According to legend, the curse of the pharaohs will be cast on whoever disturbs the mummy or tomb of an ancient Egyptian. The curse doesn't care if you're a serious-minded archaeologist or an opportunistic thief - and the spell is especially powerful if the mummy happens to be a pharaoh. Over the years, there have been numerous reports of cursed archaeological sites, where excavators and tomb robbers began to experience strange sensations, sudden illnesses, and even death after coming in contact with a mummy or an ancient Egyptian artifact.
Curses were placed on tombs as safety measures. If the body, possessions, or burial place of the deceased was disturbed, then they wouldn't be guaranteed a peaceful afterlife. But those warnings didn't stop people from poking around in them. One of the most famous archaeologists who got cursed was Lord Carnarvon, who, along with Howard Carter, discovered King Tut’s tomb. His death was the first among many related to that site. Some people attribute these deaths to other, more science-based reasons, but there are still a lot of eerie coincidences in these anecdotes.
Whether these curses really exist is beside the point. What’s fascinating is that these curses created such frightening and compelling narratives that the public began to believe that beings could exact revenge from beyond the grave. Read on to discover more about cursed ancient Egyptian tombs and mummies and the poor souls who fell victim to them.
When King Tutankhamen’s tomb was found, journalists reported that the following inscription was near the door: "Death shall come on swift wings to him who disturbs the peace of the King.” In fact, there were several mysterious deaths surrounding the opening of Tut’s tomb. The first and most publicized death was that of the Egyptologist Lord Carnarvon. He and Howard Carter were the ones to open Tut’s tomb. Carnarvon died a few months after the discovery from an infected mosquito bite on his cheek. The death had an eerie tie to Tut: when an autopsy was performed on the pharaoh's body, a similar lesion was found on his cheek. Also, when Carnarvon died, all of the lights in his house were rumored to have suddenly blacked out with no explanation.
Carnarvon wasn’t the only one to fall victim to Tut’s curse. Howard Carter gave his friend Sir Bruce Ingham a paperweight made of a mummified hand, with a bracelet with the following inscription: “Cursed be he who moves my body. To him shall come fire, water and pestilence." After Ingham received this gift, his house burned down. Once he had finally rebuilt it, it was hit by a flood.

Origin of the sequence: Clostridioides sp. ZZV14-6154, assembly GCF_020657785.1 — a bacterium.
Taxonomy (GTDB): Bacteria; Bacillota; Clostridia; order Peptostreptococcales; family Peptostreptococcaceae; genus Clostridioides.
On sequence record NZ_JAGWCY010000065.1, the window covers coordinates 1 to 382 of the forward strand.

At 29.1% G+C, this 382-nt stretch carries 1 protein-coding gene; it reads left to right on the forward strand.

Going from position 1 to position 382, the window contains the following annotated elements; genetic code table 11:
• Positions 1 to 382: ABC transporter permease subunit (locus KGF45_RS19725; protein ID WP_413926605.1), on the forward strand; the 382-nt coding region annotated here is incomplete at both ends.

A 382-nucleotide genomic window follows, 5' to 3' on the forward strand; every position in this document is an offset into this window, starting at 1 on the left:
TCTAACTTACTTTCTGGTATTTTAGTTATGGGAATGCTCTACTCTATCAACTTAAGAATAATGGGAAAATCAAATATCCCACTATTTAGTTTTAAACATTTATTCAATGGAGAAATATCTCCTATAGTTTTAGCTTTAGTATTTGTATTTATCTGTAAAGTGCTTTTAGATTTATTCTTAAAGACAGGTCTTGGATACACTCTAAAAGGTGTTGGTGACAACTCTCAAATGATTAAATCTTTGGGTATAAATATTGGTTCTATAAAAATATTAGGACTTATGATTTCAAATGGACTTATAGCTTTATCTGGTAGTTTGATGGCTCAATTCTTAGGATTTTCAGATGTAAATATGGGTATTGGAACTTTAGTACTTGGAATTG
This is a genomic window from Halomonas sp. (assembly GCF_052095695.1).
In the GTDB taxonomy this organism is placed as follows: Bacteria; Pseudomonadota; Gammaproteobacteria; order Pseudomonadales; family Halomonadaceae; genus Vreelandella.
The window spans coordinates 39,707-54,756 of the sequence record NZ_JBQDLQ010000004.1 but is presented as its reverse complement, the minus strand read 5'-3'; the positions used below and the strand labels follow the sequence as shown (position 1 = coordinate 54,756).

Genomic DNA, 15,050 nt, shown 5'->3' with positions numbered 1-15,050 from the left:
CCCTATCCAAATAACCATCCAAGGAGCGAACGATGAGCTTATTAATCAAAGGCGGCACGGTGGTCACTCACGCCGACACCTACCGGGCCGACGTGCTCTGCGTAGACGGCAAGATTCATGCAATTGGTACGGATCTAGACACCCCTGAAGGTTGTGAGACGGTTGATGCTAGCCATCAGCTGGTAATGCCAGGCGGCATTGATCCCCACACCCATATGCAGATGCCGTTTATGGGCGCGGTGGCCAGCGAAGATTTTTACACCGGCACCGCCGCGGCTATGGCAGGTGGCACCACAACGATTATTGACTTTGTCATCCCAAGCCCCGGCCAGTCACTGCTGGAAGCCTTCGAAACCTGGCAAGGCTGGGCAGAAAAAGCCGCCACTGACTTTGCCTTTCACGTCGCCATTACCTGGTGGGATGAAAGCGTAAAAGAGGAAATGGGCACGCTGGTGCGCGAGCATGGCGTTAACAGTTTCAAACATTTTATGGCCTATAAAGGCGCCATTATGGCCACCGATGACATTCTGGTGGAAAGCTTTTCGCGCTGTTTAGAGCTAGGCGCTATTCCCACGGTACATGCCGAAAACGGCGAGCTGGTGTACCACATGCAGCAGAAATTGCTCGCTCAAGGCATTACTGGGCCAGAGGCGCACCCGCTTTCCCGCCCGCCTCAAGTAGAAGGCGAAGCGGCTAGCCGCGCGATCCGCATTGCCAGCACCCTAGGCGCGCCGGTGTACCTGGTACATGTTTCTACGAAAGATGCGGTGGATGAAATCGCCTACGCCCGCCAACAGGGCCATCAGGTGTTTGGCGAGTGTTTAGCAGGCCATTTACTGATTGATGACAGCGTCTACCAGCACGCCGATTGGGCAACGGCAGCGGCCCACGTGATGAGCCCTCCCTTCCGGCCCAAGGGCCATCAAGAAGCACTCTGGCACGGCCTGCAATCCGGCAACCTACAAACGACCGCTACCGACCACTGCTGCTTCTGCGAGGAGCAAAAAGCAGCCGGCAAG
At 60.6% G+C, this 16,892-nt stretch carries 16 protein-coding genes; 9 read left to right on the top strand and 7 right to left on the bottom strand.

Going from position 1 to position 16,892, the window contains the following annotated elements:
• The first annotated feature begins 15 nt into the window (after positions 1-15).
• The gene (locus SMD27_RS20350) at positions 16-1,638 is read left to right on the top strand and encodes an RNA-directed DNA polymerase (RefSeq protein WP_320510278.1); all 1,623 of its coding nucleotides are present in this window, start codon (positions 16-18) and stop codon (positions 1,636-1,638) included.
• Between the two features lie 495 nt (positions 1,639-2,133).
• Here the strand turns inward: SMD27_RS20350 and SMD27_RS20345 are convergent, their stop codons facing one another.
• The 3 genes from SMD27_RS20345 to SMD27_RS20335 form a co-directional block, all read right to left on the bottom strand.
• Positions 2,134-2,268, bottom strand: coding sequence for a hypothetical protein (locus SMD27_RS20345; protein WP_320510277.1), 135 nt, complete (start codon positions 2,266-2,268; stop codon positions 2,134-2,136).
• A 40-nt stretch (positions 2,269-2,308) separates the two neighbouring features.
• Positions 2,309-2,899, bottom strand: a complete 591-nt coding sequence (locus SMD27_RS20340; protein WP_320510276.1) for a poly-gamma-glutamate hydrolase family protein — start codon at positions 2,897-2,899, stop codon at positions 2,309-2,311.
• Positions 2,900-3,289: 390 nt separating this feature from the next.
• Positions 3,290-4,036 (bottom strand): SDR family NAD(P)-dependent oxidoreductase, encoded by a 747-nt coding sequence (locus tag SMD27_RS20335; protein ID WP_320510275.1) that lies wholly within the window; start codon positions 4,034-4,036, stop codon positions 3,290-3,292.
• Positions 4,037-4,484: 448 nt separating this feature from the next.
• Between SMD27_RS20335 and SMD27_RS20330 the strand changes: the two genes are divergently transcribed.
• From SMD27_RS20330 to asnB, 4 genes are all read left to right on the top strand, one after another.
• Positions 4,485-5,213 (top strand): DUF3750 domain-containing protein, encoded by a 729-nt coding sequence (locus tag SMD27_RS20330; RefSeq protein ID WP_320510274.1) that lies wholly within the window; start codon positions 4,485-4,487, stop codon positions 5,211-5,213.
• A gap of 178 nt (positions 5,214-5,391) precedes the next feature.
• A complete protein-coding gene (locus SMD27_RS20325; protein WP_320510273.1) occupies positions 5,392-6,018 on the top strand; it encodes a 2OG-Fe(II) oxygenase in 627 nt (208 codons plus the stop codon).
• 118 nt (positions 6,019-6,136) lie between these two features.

George Jay Gould, Audrey Herbert, Hugh Evelyn-White, Aaron Ember, and Archibald Douglas Reed are also said to be victims of the curse. Like Carnarvon, they all died shortly after coming into contact with Tut’s mummy or artifacts within his tomb.
“The Unlucky Mummy” isn’t a mummy at all, but a “painted wooden mummy-board of an unidentified woman.” This mummy-board is currently housed at the British Museum in London, but rumor had it, it got around in its day. Apparently, during its early time at the museum, the staff would hear loud banging coming from the artifact. One man took a photograph of the mummy-board and was horrified by the image that appeared once he developed the photograph.
The eerie events continued until a museum guard died of suspicious circumstances. Believing the coffin was cursed, the museum wanted to get rid of it as quickly as possible, so it was sold to an American archaeologist. He took the mummy-board with him onto his America-bound ship, the Titanic. Some people speculate that the presence of the cursed mummy-board caused its disastrous sinking.
It's a thrilling tale, but one without any evidence: in reality, the mummy-board resided at the British Museum the entire time.
In 1971, during an excavation in Sakkara, Egyptologist Walter Brian Emery found a small statue of the Egyptian god of death, Osiris. At the end of the day, he and his assistant returned to the dig site’s office in a nearby village. Emery took the the statue of Osiris with him. Once at the office, Emery went to the restroom. After a few moments, his assistant began to hear Emery wailing. He ran to the man and found him clutching the sink’s basin, clearly experiencing some kind of trauma. His assistant said that Emery “stood there as if paralyzed. I grabbed him by the shoulders and dragged him onto the couch. Then I ran for the telephone."
Emery was diagnosed with paralysis of the right side of his body and was unable to speak. He died the following day.
In 2004, a man visiting Egypt reportedly stole a relic from The Valley of the Kings, the same region that houses King Tut's tomb. When he returned home to Germany, he was overcome by a fever which progressed to paralysis. The man died shortly after.
His stepson was convinced that the artifact was cursed, and returned the relic to Egypt’s Supreme Council for Antiquities in the hopes that his father’s soul would rest in peace.